Breakfast goodness: 17 ways to use leftover coffee grounds and eggshells

There are plenty of uses for these leftovers – from composting to cleaning

Use empty egg shells, with a hole poked in the bottom, as seedling planters. Faces optional. Photograph: Getty Images

Use empty egg shells, with a hole poked in the bottom, as seedling planters. Faces optional. Photograph: Getty Images

 

 

Coffee is good for more than just waking you up in the morning and high-protein eggs have more goodness to give in their shells. Before you toss used grounds and eggshells, and send them to the landfill, consider putting them to use in the garden, around the house, or in bath and body products. Here are a few ways to repurpose them.

Repel garden pests

Sprinkle liberally around your plants or the perimeter of your garden to deter pests like ants, slugs, and snails.

Attract worms

Work the grounds into your soil to attract these little garden helpers.

Boost compost

Add coffee grounds, along with the filter, directly to your compost pile. The grounds, which are rich in nitrogen, make excellent green matter.

Fertilize plants

To make fertilizer, mix old grounds with dead grass clippings, brown leaves, or dry straw, then spread the mixture around acid-loving plants like azaleas, hydrangeas, rhododendrons, and roses.

Jump-start carrot and radish seeds

To double your harvest, mix dried coffee grounds with carrot and radish seeds before planting them.

Make a gardener’s soap

To make an exfoliating soap, melt one bar of glycerin soap, add one third of a cup of coffee grounds, mix well, and pour into a soap mould.

Deodorize your fridge

To neutralize food odours, fill a jar with grounds and place it, uncovered, at the back of the fridge.

Deodorize your hands

After chopping garlic or onions, rub grounds on your hands to eliminate odours.

Clean tools and cookware

Sprinkle coffee grounds onto a scrubbing brush and use them as an abrasive to remove stuck-on food from pots, pans, and utensils.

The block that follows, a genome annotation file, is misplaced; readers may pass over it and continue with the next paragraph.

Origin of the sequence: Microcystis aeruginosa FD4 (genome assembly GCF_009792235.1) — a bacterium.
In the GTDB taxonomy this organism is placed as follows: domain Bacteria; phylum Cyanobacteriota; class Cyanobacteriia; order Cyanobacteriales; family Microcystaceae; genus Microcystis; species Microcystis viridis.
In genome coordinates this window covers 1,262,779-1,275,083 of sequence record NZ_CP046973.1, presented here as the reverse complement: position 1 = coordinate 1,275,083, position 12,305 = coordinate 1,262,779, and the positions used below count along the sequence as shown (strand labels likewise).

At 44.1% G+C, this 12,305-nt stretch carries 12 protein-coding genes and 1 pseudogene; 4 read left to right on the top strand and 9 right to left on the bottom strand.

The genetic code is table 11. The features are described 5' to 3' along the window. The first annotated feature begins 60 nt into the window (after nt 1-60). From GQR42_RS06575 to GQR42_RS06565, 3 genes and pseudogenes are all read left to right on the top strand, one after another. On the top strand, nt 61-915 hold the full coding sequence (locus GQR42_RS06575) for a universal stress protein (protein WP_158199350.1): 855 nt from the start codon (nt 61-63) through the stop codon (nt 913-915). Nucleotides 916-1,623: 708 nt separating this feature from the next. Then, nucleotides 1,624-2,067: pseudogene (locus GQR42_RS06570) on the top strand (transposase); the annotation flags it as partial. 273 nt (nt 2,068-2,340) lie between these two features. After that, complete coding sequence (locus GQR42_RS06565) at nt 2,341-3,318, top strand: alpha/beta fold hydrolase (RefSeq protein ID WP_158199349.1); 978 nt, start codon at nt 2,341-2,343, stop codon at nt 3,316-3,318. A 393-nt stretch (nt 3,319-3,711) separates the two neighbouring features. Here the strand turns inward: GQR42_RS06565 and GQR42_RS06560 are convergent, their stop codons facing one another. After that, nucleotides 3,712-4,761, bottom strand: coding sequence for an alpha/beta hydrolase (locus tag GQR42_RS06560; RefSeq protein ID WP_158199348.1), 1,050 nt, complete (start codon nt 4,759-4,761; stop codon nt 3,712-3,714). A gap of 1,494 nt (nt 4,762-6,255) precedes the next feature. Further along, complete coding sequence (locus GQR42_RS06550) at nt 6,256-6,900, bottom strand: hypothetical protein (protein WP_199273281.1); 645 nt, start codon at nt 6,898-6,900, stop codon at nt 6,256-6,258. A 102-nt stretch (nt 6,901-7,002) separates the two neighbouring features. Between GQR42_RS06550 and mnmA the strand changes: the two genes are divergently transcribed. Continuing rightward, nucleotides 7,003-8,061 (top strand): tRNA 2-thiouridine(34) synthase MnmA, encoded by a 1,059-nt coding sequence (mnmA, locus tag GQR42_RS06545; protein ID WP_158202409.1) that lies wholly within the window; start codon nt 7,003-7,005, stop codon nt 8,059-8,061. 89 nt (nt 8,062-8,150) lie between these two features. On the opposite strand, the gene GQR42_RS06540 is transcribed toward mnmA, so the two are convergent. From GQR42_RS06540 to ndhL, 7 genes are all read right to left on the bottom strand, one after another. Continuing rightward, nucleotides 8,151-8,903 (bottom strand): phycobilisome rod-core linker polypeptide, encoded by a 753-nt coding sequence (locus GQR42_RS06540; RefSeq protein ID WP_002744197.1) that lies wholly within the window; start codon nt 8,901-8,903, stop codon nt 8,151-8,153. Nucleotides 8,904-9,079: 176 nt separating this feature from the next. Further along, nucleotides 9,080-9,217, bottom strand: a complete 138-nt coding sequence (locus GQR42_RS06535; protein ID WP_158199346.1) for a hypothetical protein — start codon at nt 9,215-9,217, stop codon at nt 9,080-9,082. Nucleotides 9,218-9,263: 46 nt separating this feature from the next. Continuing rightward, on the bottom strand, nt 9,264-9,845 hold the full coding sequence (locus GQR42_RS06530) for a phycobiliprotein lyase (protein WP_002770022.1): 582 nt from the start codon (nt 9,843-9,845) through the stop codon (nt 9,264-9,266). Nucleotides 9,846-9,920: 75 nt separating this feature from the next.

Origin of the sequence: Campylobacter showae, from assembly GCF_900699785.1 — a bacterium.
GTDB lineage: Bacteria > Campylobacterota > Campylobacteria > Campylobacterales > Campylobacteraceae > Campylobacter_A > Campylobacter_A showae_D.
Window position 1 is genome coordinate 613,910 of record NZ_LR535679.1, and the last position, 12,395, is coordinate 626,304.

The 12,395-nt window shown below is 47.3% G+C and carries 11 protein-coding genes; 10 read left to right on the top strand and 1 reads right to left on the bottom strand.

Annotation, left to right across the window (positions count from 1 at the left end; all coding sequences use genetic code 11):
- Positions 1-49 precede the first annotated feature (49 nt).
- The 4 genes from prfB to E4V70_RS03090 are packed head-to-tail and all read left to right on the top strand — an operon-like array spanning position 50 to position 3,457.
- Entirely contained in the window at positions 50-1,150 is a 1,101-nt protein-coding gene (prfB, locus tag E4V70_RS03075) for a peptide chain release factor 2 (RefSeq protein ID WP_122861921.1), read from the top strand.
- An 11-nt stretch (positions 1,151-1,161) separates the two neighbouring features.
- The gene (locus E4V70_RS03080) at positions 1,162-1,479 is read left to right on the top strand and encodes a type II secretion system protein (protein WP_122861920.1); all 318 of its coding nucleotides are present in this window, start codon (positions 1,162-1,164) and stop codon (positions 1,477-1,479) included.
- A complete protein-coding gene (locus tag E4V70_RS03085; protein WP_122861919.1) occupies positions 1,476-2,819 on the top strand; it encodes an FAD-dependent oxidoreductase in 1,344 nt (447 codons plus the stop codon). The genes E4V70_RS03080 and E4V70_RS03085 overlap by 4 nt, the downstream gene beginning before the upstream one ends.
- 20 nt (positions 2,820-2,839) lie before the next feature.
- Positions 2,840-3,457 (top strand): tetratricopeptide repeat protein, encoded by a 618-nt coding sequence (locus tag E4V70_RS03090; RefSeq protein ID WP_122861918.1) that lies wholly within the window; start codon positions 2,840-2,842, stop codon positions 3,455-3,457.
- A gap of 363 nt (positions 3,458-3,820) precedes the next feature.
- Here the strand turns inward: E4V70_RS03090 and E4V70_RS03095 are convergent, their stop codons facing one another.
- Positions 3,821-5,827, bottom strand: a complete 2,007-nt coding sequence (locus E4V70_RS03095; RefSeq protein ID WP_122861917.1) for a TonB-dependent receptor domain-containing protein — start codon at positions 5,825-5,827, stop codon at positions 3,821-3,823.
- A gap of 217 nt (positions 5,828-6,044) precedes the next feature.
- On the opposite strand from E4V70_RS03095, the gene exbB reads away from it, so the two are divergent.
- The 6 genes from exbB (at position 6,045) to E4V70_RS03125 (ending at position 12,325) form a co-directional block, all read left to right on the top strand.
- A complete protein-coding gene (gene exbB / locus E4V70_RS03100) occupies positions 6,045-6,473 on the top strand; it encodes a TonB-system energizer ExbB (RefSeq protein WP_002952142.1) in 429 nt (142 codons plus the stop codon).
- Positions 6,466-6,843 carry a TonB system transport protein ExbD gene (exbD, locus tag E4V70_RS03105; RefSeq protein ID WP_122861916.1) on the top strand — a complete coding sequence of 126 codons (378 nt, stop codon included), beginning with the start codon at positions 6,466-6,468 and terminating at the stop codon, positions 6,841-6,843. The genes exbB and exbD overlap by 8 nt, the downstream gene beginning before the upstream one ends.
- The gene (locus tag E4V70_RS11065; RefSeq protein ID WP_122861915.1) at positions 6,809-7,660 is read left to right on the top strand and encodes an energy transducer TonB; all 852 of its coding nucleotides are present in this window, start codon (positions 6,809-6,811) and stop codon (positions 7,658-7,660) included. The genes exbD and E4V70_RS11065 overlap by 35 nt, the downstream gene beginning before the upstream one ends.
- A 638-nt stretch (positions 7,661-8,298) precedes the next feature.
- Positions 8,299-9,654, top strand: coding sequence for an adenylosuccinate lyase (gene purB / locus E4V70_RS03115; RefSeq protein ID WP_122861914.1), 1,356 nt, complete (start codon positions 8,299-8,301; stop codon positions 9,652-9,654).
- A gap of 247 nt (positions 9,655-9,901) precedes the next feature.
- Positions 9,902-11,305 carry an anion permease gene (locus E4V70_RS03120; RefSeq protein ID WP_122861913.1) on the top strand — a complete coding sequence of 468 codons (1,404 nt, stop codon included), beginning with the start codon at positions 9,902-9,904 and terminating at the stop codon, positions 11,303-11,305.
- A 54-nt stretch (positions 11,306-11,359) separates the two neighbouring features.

Remove product buildup from your hair

Before shampooing, massage a handful of coffee grounds into your hair to remove residue from shampoo, conditioner, and other hair-care products.

Simple Living Well by Julia Watkins
Simple Living Well by Julia Watkins

REPURPOSING EGGSHELLS

One food scrap that holds boundless potential for reuse is the eggshell. Here are a few of my favourite ways to use them.

Deter garden pests

Sprinkle crushed eggshells around the garden to ward off slugs and snails. Grind them into a powder and sprinkle on plants to deter beetles.

Brighten white laundry

Put eggshells in a mesh or muslin bag, secure tightly with string or twine, and add to the washing machine with a load of whites.

Boost indoor plants

Fill a glass jar with crushed eggshells, top it with water, and soak for a few days. Strain and use the liquid to water houseplants.

Start seedlings

Instead of pots, use eggshells as seedling starters. Poke holes in the bottom of eggshell halves, place them in an empty egg carton, fill each one with potting soil, and plant one or two seeds per shell.

Fortify garden tomatoes

To prevent blossom end rot in tomatoes, use a coffee grinder to crush eggshells into a fine powder that can be sprinkled in the hole before planting seeds or young tomato plants.

Scrub pots and pans

Mix crushed eggshells with hot water and use as an abrasive to scrub pots and pans. Rinse with soap and water to get completely clean.

Make a skin-tightening face mask

Combine 2 tablespoons of finely powdered eggshells with an egg white and mix into a paste. Apply as a natural face mask. Allow to dry for 15 to 20 minutes, then wash off with warm water, using circular motions to exfoliate.

This is an edited extract from Simply Living Well, by Julia Watkins, published by Hardie Grant

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